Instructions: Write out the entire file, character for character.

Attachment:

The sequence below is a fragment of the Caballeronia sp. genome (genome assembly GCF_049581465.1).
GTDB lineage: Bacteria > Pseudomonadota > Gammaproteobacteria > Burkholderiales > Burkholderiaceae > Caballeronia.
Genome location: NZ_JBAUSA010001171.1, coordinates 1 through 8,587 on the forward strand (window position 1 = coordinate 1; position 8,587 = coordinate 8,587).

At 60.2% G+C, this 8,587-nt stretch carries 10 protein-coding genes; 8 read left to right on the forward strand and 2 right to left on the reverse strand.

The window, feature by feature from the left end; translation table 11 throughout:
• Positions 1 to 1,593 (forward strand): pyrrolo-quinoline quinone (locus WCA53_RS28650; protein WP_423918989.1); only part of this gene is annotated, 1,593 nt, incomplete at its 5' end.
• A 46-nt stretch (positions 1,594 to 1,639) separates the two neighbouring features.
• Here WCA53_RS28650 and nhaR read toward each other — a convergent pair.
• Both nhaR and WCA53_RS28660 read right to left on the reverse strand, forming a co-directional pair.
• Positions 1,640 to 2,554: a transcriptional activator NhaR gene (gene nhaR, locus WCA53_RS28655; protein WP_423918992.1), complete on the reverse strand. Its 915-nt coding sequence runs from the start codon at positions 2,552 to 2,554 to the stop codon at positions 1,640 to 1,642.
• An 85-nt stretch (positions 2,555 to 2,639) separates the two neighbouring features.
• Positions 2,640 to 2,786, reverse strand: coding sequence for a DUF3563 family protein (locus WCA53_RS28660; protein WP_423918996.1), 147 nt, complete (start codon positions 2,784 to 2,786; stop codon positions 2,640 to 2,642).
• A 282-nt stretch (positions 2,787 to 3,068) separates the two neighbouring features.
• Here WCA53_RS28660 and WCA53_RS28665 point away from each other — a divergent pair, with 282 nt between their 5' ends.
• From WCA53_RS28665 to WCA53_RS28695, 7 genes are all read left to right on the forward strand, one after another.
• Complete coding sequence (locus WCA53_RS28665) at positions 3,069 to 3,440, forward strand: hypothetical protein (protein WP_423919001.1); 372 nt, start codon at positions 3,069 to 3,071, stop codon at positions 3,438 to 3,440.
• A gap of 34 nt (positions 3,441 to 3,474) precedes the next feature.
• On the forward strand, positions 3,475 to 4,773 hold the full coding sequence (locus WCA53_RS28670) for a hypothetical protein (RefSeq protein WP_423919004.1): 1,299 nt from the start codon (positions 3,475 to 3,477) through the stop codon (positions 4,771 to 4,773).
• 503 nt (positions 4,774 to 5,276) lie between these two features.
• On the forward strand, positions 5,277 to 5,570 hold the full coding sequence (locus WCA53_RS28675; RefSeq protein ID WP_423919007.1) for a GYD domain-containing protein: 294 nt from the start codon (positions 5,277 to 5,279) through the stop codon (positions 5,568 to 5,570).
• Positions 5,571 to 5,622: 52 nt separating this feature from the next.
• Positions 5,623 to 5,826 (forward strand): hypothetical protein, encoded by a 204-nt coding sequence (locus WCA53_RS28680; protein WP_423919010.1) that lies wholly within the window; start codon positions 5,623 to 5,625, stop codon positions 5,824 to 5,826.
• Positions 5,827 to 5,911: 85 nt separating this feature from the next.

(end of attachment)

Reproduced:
The sequence below is a fragment of the Caballeronia sp. genome (genome assembly GCF_049581465.1).
GTDB lineage: Bacteria > Pseudomonadota > Gammaproteobacteria > Burkholderiales > Burkholderiaceae > Caballeronia.
Genome location: NZ_JBAUSA010001171.1, coordinates 1 through 8,587 on the forward strand (window position 1 = coordinate 1; position 8,587 = coordinate 8,587).

At 60.2% G+C, this 8,587-nt stretch carries 10 protein-coding genes; 8 read left to right on the forward strand and 2 right to left on the reverse strand.

The window, feature by feature from the left end; translation table 11 throughout:
• Positions 1 to 1,593 (forward strand): pyrrolo-quinoline quinone (locus WCA53_RS28650; protein WP_423918989.1); only part of this gene is annotated, 1,593 nt, incomplete at its 5' end.
• A 46-nt stretch (positions 1,594 to 1,639) separates the two neighbouring features.
• Here WCA53_RS28650 and nhaR read toward each other — a convergent pair.
• Both nhaR and WCA53_RS28660 read right to left on the reverse strand, forming a co-directional pair.
• Positions 1,640 to 2,554: a transcriptional activator NhaR gene (gene nhaR, locus WCA53_RS28655; protein WP_423918992.1), complete on the reverse strand. Its 915-nt coding sequence runs from the start codon at positions 2,552 to 2,554 to the stop codon at positions 1,640 to 1,642.
• An 85-nt stretch (positions 2,555 to 2,639) separates the two neighbouring features.
• Positions 2,640 to 2,786, reverse strand: coding sequence for a DUF3563 family protein (locus WCA53_RS28660; protein WP_423918996.1), 147 nt, complete (start codon positions 2,784 to 2,786; stop codon positions 2,640 to 2,642).
• A 282-nt stretch (positions 2,787 to 3,068) separates the two neighbouring features.
• Here WCA53_RS28660 and WCA53_RS28665 point away from each other — a divergent pair, with 282 nt between their 5' ends.
• From WCA53_RS28665 to WCA53_RS28695, 7 genes are all read left to right on the forward strand, one after another.
• Complete coding sequence (locus WCA53_RS28665) at positions 3,069 to 3,440, forward strand: hypothetical protein (protein WP_423919001.1); 372 nt, start codon at positions 3,069 to 3,071, stop codon at positions 3,438 to 3,440.
• A gap of 34 nt (positions 3,441 to 3,474) precedes the next feature.
• On the forward strand, positions 3,475 to 4,773 hold the full coding sequence (locus WCA53_RS28670) for a hypothetical protein (RefSeq protein WP_423919004.1): 1,299 nt from the start codon (positions 3,475 to 3,477) through the stop codon (positions 4,771 to 4,773).
• 503 nt (positions 4,774 to 5,276) lie between these two features.
• On the forward strand, positions 5,277 to 5,570 hold the full coding sequence (locus WCA53_RS28675; RefSeq protein ID WP_423919007.1) for a GYD domain-containing protein: 294 nt from the start codon (positions 5,277 to 5,279) through the stop codon (positions 5,568 to 5,570).
• Positions 5,571 to 5,622: 52 nt separating this feature from the next.
• Positions 5,623 to 5,826 (forward strand): hypothetical protein, encoded by a 204-nt coding sequence (locus WCA53_RS28680; protein WP_423919010.1) that lies wholly within the window; start codon positions 5,623 to 5,625, stop codon positions 5,824 to 5,826.
• Positions 5,827 to 5,911: 85 nt separating this feature from the next.